EAT THIS: Plum & Ricotta Tartine

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When today promises to be even longer than yesterday and you’re not sure when your next meal will be, start with toasted whole wheat sourdough slathered in ricotta and topped with sliced plums, honey, fresh thyme and black pepper. This pairs nicely with a latte and some last-minute packing for a much-needed weekend getaway.

EAT THIS: Asparagus, Scallion & Ricotta Tartine

Asparagus Scallion and Ricotta Tartine

Top toasted whole grain bread with ricotta cheese, pan-grilled scallions and asparagus, lemon zest, salt and pepper for a quick and delicious breakfast when you’re eager to get out and smell the roses (literally if, like me, you’re lucky enough to live five minutes from the Brooklyn Botanic Garden).

EAT THIS: Roasted Broccoli and Ricotta Panino

Roasted Broccoli and Ricotta Panino

You know those broccoli florets you lifted from last night’s office holiday party? Roast them with olive oil, salt and red pepper flakes then layer them onto toasted ciabatta along with ricotta cheese sprinkled with nutmeg and a little more olive oil, and you just may recover in time for tonight’s party. ‘Tis the season.

Ramp, Fig and Ricotta Tartine

My first year of graduate school concluded twelve days ago. I’ve read a novel, gotten a pedicure, and made my annual pilgrimage down to Baltimore for Beth and Don’s Memorial Day BBQ. This is me with the chipotle, espresso, and bourbon barbecue sauce that I used to glaze a 14.5-pound brisket.

Jasmine on the Grill

Life is beginning to return to normal, though I am a bit mystified by what everyone does in the hours between working and sleeping. The stress of holding down a full-time job while cranking out research papers seems to have transformed me into a (reluctant) morning person. I have been trying to make the most of this found time, particularly on Saturdays when the greenmarket near my house is open.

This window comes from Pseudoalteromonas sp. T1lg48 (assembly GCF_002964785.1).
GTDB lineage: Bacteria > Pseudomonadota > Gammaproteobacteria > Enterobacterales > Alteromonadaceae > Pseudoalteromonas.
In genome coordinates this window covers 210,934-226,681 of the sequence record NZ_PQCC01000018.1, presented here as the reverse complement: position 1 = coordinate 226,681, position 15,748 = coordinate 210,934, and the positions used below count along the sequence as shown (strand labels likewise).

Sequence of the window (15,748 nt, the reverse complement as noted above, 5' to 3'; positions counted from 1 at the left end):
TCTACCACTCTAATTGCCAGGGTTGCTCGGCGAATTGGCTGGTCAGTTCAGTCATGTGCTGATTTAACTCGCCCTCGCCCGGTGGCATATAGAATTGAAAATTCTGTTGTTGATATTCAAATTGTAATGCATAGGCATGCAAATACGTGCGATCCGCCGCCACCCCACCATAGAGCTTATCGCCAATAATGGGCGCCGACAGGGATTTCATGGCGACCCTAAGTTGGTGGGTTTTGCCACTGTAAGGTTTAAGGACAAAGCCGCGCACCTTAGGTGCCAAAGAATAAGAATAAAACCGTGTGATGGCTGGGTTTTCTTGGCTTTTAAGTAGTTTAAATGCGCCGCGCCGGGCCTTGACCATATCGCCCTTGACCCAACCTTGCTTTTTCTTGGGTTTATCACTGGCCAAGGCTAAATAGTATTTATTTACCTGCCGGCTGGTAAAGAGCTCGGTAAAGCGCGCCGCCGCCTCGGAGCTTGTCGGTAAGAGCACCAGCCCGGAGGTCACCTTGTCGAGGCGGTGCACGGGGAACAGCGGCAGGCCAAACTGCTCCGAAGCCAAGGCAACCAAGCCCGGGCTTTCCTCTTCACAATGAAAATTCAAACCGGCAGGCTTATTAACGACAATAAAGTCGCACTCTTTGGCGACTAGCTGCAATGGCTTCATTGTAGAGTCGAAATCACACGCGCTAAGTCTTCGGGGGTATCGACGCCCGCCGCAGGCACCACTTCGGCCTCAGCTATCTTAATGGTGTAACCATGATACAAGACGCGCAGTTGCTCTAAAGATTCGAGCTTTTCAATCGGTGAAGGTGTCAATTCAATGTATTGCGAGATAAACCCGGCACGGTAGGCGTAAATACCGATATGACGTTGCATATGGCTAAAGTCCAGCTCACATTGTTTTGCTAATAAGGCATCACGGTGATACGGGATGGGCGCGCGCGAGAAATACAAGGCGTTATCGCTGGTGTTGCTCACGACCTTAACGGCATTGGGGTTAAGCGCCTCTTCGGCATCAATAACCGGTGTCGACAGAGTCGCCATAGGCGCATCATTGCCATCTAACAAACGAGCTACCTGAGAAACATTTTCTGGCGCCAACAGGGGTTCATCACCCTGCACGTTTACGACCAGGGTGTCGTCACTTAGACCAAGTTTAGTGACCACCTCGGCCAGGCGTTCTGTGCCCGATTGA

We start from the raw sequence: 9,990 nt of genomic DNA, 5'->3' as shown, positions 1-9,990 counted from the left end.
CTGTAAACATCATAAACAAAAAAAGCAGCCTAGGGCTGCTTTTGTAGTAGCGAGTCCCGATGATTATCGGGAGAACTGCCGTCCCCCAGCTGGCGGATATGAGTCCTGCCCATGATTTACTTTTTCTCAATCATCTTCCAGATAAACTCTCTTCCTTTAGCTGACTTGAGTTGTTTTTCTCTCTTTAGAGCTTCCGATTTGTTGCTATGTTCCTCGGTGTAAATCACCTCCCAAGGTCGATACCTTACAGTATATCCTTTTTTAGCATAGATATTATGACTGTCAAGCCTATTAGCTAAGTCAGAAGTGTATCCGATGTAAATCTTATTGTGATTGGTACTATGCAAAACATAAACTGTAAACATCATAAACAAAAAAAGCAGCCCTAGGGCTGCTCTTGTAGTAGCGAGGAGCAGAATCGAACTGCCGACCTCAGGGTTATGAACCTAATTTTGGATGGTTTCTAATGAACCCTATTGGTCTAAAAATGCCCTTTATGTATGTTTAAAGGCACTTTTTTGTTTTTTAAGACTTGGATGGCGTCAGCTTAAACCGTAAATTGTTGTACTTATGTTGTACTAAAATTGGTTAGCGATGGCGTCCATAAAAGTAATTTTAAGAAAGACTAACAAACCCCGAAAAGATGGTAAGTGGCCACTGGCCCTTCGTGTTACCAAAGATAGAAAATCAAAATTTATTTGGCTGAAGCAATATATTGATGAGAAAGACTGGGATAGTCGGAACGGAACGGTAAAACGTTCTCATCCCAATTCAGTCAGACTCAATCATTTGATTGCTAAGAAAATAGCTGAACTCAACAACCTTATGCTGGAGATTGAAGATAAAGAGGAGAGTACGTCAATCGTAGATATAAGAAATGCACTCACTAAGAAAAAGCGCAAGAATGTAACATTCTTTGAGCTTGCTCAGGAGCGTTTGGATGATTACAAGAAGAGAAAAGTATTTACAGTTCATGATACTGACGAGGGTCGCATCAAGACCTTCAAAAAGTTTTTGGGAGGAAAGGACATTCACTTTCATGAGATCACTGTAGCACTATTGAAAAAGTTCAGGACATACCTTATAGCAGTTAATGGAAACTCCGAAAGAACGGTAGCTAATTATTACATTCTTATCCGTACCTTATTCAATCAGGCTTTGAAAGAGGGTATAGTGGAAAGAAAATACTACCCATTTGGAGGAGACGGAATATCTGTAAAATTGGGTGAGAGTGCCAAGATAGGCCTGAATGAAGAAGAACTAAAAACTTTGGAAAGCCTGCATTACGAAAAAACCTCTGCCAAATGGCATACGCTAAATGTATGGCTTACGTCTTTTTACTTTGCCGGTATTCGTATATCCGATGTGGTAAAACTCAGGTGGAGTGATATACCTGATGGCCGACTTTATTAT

It turns out that the early bird gets the ramps. For those who are not familiar, ramps are an early spring vegetable much beloved by market-driven chefs, locavores, and those who like to fancy themselves in the know. (For an interesting summary of the arc of the ramp, check out Hugh Merwin’s recent Grub Street post.) Ramps taste like a cross between a leek and green garlic and make for a lovely pesto. But I like them best grilled whole.

Ramp, Fig and Ricotta Tartine

  1. Cut a thick wedge of rustic bread (whole wheat sourdough from Bread Alone in this case) and set it to toasting.
  2. Bring a cast iron pan up to medium low heat with a tablespoon of olive oil.
  3. Rinse your ramps and trim the very tip, then set them in the cast iron pan, leaving the greens hanging over the edge. (This technique is key in my opinion, as it allows you to get a nice sear on the white portion of the ramp without overcooking the delicate greens.)Ramps
  4. Once you have some nice color on one side and the ramps are starting to soften, use the greens as a handle to flip them over and sear the other side. Then shift them fully into the pan and briefly cook the greens.Grilled Ramps
  5. Spread a thick layer of ricotta cheese onto your toast, add a thin layer of fig preserves, place your grilled ramps on top and finish with a little salt and freshly ground pepper. Enjoy.

Ramp, Fig and Ricotta Tartine

Pesto Redux

I find myself working from home today while trying to fend off an illness whose most notable symptom is the sensation that there is a vise across the bridge of my nose. I left work early yesterday and it was all I could do to swing by the drugstore for some (to be used for legal purposes only) decongestants.

I rolled out of bed this morning, made some coffee, and got to work. By 12:30 I had sent 43 emails and held two conference calls. (Remember when sick days were a thing?) The vise was tightening. I was hungry and I had failed to stock the fridge. It was chilly and gray and I had no interest in donning pants. I was going to have to make do with what I had.

There was some kale from my CSA, a quarter cup of ricotta cheese that seemed to still be good, and an open bag of whole wheat penne. While I am not above making this a meal, it seemed a little sad. Then I remembered that rosemary-basil pesto I had frozen during the last gasps of summer and it all came together. Twenty minutes later, I was sitting down to a delicious lunch – and my next conference call.

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